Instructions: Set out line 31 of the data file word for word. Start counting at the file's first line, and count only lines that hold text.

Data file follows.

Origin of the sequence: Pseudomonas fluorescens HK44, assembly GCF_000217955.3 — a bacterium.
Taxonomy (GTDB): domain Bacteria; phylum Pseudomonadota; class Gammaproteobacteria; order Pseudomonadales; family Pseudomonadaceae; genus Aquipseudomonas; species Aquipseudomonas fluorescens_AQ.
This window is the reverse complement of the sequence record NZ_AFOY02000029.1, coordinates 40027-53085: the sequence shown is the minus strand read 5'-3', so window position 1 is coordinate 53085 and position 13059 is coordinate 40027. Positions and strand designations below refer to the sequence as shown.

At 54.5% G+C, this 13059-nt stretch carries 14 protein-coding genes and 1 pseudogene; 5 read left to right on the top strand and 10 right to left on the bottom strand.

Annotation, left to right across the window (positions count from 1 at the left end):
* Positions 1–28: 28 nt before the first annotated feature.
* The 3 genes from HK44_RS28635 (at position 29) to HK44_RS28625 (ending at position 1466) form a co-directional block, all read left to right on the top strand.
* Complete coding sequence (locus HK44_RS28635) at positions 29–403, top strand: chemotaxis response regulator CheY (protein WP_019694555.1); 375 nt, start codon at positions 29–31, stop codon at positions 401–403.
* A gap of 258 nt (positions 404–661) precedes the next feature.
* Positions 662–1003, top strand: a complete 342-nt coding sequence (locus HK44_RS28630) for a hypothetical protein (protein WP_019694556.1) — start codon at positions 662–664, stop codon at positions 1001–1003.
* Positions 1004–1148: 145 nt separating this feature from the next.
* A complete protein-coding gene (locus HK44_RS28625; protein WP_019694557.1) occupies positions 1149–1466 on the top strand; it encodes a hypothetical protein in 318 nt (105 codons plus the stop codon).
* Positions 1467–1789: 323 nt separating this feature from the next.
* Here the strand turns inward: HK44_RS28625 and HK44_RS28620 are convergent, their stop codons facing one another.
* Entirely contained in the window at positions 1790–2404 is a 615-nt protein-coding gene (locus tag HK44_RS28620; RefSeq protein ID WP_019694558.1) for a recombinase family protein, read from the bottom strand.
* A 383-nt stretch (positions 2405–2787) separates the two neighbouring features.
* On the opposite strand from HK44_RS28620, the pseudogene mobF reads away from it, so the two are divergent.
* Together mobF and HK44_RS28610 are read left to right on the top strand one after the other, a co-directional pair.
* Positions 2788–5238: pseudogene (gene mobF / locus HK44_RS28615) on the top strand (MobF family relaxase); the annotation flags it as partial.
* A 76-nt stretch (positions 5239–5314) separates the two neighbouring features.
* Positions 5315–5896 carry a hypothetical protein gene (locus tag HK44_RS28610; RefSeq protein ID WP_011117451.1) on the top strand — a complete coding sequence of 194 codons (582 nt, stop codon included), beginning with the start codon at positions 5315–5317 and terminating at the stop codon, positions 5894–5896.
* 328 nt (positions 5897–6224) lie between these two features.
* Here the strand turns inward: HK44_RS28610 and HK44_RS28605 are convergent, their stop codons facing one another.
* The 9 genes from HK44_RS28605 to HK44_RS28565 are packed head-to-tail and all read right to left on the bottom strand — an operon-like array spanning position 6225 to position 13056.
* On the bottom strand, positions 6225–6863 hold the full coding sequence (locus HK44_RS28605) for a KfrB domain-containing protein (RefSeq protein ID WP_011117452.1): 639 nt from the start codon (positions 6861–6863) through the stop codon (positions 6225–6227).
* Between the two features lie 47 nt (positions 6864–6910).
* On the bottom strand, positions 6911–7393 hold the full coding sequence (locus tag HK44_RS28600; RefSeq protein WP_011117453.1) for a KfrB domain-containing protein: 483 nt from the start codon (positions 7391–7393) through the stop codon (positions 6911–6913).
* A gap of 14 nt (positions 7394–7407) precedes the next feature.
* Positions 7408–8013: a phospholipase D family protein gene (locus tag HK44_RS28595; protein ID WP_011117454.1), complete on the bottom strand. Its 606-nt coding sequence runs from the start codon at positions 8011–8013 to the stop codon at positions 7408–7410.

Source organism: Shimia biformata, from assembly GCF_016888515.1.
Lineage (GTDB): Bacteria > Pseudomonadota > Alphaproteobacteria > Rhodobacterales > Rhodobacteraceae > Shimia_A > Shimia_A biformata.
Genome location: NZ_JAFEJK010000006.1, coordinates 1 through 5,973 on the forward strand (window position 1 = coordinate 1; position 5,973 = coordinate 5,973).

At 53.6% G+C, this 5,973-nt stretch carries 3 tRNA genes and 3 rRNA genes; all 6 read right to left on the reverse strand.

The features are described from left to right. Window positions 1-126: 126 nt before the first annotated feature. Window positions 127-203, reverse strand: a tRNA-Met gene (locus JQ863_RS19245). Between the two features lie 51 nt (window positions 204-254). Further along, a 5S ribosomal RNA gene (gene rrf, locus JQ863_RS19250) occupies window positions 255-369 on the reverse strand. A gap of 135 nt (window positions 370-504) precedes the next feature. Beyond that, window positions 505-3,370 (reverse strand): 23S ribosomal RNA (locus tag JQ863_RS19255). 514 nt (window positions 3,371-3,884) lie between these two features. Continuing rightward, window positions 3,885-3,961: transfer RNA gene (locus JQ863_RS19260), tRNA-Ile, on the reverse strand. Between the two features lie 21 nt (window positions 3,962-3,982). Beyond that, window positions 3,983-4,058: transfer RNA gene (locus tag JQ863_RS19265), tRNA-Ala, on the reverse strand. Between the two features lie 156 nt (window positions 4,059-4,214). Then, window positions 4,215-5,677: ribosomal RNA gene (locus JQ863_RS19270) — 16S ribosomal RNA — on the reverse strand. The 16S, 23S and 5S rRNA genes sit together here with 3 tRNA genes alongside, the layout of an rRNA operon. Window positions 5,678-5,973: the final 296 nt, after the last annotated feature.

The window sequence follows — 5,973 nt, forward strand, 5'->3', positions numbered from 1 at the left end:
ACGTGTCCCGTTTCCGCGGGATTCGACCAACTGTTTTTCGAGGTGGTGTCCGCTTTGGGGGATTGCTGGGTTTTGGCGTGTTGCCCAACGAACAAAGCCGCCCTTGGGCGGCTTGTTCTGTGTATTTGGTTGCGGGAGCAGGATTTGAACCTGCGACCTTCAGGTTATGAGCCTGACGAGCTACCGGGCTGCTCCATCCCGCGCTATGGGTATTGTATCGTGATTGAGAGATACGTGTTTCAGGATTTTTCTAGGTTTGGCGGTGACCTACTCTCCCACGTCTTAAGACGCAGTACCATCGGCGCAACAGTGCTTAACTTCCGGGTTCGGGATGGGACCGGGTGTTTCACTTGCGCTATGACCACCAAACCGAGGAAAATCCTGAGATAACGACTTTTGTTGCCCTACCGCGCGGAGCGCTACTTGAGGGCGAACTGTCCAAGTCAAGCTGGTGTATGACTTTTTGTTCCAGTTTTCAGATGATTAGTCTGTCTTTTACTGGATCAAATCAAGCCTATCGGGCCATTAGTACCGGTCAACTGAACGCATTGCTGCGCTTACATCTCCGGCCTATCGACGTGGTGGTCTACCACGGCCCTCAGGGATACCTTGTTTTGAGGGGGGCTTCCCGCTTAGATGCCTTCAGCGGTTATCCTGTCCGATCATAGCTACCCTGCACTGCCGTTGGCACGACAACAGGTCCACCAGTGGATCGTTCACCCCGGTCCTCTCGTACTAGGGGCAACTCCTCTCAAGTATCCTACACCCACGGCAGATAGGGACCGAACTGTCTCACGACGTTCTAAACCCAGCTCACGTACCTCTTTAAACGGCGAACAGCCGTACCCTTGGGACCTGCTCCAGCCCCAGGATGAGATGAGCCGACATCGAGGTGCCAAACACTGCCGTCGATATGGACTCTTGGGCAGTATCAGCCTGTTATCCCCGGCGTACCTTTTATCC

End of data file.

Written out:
Lineage (GTDB): Bacteria > Pseudomonadota > Alphaproteobacteria > Rhodobacterales > Rhodobacteraceae > Shimia_A > Shimia_A biformata.